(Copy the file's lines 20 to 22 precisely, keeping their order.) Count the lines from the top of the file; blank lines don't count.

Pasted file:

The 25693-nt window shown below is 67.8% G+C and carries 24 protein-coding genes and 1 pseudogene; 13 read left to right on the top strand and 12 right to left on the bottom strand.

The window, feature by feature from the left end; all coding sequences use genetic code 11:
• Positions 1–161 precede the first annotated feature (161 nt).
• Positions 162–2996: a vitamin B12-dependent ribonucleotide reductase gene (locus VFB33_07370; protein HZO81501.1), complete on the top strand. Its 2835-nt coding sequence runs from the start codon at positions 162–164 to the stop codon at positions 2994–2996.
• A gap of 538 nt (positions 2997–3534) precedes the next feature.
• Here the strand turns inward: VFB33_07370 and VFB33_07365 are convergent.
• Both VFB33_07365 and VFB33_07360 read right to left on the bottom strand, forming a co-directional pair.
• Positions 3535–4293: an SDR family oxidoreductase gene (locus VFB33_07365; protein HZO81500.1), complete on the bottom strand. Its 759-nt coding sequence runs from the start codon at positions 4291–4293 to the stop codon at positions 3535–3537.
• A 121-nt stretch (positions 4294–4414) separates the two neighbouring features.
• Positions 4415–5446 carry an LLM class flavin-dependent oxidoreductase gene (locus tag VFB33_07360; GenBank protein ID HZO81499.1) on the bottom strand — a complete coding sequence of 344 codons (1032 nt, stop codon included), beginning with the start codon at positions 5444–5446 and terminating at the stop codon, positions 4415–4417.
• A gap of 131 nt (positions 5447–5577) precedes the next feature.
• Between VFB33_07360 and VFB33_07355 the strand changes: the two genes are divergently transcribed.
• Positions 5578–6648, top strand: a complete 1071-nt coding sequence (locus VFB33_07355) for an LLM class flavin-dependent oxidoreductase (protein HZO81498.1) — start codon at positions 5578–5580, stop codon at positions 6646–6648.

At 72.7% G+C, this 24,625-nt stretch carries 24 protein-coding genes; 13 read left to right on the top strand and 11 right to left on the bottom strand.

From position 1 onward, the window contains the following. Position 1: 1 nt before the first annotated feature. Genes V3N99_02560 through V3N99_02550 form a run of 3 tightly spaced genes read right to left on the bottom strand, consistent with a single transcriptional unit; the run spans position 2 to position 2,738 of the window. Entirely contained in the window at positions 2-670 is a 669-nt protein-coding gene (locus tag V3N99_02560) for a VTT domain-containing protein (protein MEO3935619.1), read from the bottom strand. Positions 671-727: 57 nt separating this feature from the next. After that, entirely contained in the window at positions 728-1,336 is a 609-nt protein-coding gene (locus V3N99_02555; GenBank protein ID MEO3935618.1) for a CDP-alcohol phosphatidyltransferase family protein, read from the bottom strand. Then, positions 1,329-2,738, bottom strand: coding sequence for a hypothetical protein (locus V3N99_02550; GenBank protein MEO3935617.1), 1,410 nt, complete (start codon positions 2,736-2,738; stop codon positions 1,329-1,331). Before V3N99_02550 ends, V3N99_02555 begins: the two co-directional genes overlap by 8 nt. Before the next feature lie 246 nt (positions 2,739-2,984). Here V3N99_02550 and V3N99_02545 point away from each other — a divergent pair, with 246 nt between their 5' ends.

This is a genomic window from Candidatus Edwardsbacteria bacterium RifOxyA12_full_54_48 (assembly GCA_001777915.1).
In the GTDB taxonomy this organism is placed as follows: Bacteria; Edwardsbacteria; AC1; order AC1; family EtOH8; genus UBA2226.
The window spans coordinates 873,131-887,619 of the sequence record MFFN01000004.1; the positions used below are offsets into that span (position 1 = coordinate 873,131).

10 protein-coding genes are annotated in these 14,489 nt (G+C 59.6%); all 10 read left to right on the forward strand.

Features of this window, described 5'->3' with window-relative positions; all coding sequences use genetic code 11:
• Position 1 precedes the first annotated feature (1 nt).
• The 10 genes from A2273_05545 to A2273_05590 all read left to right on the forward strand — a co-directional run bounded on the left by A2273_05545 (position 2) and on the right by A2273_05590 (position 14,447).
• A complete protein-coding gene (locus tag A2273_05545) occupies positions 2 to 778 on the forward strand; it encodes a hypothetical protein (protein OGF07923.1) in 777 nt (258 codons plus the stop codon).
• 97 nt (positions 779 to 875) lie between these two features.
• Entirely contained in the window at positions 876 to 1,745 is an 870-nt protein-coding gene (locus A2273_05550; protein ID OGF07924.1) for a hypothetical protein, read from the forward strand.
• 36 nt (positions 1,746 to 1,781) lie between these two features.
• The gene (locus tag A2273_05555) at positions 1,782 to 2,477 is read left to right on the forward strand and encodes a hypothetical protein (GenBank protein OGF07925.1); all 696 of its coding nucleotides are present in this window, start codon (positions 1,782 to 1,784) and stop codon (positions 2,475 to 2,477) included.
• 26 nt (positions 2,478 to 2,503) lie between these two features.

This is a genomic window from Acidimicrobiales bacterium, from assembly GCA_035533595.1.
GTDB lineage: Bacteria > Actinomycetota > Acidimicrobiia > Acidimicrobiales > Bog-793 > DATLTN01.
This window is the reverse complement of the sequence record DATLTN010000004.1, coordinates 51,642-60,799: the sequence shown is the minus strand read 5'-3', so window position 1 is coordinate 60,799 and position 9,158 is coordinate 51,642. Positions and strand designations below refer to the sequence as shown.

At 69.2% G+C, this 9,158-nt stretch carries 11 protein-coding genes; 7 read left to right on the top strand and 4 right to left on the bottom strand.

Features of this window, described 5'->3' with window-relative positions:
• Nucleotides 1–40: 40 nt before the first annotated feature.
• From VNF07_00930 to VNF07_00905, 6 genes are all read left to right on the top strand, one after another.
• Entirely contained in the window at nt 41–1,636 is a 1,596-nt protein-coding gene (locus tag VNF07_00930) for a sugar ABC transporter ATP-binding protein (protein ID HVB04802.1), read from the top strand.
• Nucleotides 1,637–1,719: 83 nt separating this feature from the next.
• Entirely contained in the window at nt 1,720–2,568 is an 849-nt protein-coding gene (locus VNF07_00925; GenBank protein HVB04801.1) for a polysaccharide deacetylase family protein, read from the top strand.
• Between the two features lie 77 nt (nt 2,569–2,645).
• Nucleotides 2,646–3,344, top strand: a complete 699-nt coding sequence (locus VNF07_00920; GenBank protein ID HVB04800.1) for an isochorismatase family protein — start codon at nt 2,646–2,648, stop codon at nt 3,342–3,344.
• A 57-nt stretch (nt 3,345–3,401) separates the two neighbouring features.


Features of this window, described 5'->3' with window-relative positions; all coding sequences use genetic code 11:
• Position 1 precedes the first annotated feature (1 nt).
• The 10 genes from A2273_05545 to A2273_05590 all read left to right on the forward strand — a co-directional run bounded on the left by A2273_05545 (position 2) and on the right by A2273_05590 (position 14,447).